Thursday, November 10, 2011

Show and Tell

I am a big believer in continuing education. And with the plethora of classes available online, many free of charge, there’s plenty to choose from.

Sunday night I stumbled upon an impromptu creative writing lesson administered by a well know children’s author, and although kiddie lit is not my venue, the exercise reinforced Writing Rule #1:

Show don’t tell!

Here’s the exercise:

For 24hrs, answer all questions in “SHOW” format. I’ll give you a few of my examples. (Really, was there ever a doubt?)

Youngest son: “Can I have a friend sleep over?”
Tell: “No, your room is a mess!”
Show: “That depends; does your hyperactive cohort enjoy sleeping on a bed of Frito dusted LEGO and dirty underwear?”

Hubby: “What’s for dinner?”
Tell: “Chicken and green beans.”
Show: “A lovely medley of Sahara-like foul, crisped beyond recognition and accompanied by a delightful legume, hand selected by a freakishly statuesque green man, strangely adverse to pants, and his diminutive assistant.”

Oldest son: “Do I have to go to church with you?”
Tell: “Get in the flipping car!”
Show: “Faith is a choice. Ask yourself, will my alabaster complexion fare well in an inferno based afterlife, or do I prefer a more temperate climate?”

OK – these are extreme, wordy and exaggerated – but it was fun. Give it a shot!

Friday, November 4, 2011

Lights out

There is a very good reason I was born in this century; I like electricity.

As many of you know, last Saturday the Northeast experienced a crazy – I’m talking 2AM-Tequila soaked-subway-guy-in-Streisand-drag-yelling-at-his-imaginary-armadillo-and-quoting-Glenn Beck-CRAZY winter storm. Meteorologists have dubbed Snowmagedon 11, Alfred - really? Batman’s gender neutral butler is a big, bad scary storm? Was Nigel taken?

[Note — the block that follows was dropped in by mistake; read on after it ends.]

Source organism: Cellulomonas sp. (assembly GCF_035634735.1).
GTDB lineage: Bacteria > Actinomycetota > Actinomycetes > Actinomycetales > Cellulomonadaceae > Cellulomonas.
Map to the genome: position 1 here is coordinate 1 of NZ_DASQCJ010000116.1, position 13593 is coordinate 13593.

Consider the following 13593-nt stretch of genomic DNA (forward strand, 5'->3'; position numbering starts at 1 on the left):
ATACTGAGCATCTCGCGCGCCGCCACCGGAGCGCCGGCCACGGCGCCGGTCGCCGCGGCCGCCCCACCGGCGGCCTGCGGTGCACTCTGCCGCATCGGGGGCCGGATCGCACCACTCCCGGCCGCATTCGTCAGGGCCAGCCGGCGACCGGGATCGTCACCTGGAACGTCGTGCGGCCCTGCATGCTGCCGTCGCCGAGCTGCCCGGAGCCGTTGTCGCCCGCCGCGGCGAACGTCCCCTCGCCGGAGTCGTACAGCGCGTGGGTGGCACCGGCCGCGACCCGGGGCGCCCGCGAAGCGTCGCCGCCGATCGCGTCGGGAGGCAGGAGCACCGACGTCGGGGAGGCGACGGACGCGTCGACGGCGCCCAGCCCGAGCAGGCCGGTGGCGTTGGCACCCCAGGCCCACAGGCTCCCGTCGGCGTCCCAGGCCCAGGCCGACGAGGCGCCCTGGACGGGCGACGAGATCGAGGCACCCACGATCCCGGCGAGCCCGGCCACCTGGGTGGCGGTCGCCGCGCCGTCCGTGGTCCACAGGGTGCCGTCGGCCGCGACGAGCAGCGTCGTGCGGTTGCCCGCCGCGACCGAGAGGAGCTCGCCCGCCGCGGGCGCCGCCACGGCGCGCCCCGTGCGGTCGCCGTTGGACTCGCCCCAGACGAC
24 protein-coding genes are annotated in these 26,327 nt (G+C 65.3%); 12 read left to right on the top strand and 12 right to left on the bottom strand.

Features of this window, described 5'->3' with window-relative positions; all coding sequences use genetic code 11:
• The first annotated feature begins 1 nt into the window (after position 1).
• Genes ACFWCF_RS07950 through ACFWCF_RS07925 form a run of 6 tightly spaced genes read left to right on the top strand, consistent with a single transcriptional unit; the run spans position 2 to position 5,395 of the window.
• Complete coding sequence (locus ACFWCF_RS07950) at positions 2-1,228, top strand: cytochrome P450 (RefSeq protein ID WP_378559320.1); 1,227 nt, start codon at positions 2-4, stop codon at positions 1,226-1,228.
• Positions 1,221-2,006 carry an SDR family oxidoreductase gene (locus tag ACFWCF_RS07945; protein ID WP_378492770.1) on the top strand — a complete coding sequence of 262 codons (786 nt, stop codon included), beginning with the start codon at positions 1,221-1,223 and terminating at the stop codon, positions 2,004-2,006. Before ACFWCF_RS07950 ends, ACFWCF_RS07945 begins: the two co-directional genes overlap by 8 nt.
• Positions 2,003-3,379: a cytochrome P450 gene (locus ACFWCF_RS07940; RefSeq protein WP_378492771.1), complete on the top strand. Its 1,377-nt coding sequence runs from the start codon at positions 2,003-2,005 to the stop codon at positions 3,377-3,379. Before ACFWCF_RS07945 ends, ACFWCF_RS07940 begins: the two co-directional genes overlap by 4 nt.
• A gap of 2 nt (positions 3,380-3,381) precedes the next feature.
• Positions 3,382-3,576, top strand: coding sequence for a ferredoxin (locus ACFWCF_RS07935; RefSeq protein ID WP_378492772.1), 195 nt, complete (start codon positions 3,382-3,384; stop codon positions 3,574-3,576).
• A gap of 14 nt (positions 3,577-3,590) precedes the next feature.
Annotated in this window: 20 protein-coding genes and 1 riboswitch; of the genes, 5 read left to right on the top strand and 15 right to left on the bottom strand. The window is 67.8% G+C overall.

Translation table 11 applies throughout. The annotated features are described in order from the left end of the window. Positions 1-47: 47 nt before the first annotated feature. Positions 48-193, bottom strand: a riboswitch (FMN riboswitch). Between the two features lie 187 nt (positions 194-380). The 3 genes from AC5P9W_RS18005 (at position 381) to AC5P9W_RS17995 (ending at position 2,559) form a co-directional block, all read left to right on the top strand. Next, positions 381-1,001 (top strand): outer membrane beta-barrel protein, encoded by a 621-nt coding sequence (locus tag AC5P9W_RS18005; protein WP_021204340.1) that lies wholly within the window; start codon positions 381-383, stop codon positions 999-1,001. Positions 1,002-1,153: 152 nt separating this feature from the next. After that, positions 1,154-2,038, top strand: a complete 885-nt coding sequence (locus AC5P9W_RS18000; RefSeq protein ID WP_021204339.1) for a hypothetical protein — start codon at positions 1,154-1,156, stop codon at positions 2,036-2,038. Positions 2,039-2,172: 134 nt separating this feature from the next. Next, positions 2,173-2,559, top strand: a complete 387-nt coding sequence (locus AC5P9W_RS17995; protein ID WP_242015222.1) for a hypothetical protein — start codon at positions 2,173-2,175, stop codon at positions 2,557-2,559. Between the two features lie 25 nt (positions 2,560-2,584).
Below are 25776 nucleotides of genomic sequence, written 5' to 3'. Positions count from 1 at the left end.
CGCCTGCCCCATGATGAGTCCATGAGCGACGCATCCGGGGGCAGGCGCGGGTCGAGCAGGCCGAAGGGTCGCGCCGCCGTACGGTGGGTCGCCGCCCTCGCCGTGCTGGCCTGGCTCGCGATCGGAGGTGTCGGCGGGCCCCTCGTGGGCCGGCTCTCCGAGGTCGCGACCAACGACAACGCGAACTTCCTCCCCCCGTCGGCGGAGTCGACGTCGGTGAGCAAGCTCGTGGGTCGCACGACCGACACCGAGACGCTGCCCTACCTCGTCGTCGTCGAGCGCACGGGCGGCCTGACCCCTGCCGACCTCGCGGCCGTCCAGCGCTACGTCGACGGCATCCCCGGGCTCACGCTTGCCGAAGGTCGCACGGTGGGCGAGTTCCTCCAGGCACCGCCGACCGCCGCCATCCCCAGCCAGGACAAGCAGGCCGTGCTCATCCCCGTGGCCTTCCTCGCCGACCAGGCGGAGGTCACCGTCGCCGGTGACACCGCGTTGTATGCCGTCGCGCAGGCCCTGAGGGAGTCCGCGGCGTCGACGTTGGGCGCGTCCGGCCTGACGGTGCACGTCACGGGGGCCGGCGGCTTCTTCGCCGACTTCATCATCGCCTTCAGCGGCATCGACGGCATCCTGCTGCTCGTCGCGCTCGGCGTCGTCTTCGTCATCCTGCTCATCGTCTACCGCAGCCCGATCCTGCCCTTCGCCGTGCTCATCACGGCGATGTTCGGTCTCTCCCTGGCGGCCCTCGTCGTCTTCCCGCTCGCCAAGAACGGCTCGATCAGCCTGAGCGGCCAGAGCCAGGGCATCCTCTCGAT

Moving on.

Over a foot of snow, half a million power outages; SIX days in the dark with no end in sight.

Yes, there are far worse fates than a week sans electric: war, famine, GOP candidates – but let’s face it – after a few days kicking it Laura Ingalls style, the bloom is off the rose.

Channeling my inner Sophia Petrillo: picture it, Connecticut, October 2011.

Starbucks, Panera, McDonalds, any establishment fortunate to be on the grid now resemble yuppie refugee camps. Desperate latte, Big Mac, bagel wielding cyber surfers, encased in Patriots Snuggies and protective gear, un-showered soccer Moms' and CEOs', body blocking eager opponents battling for vacant outlets, scrambling to recharge there handheld links to the outside world. It is madness, plain and simple madness.

We are among the fortunate; the few, the warm, the fed, the stink-free, holed up at Grandmom and Pop’s House of Baby Boomers and Electrically Able. And although we appreciate the luxury of hot showers, flushing toilets and microwave popcorn, there is a downside to temporary housing within a predominantly over 60 community – children, especially those with rampant energy bursts, are not the norm.

At home, I bellow at the top of my lungs when the cherubs enter into hand to hand combat. In a shared, adult inhabited building, screech owl parenting is frowned upon.

At home, the breakables lay tucked away in bubble-wrap tombs, hibernating the time away between Nerf Gun phase and college years; here – so much to break, so little time.

At home – Maggie, our 70lb Labrador of Love – has a yard in which to run and romp. Here – hard to curb the romping.

I cannot complain, well, yes, I can, but I won’t - at least for now. Check back next week, if we are still here, there’s a good chance I’ll be looking for boarding school recommendations.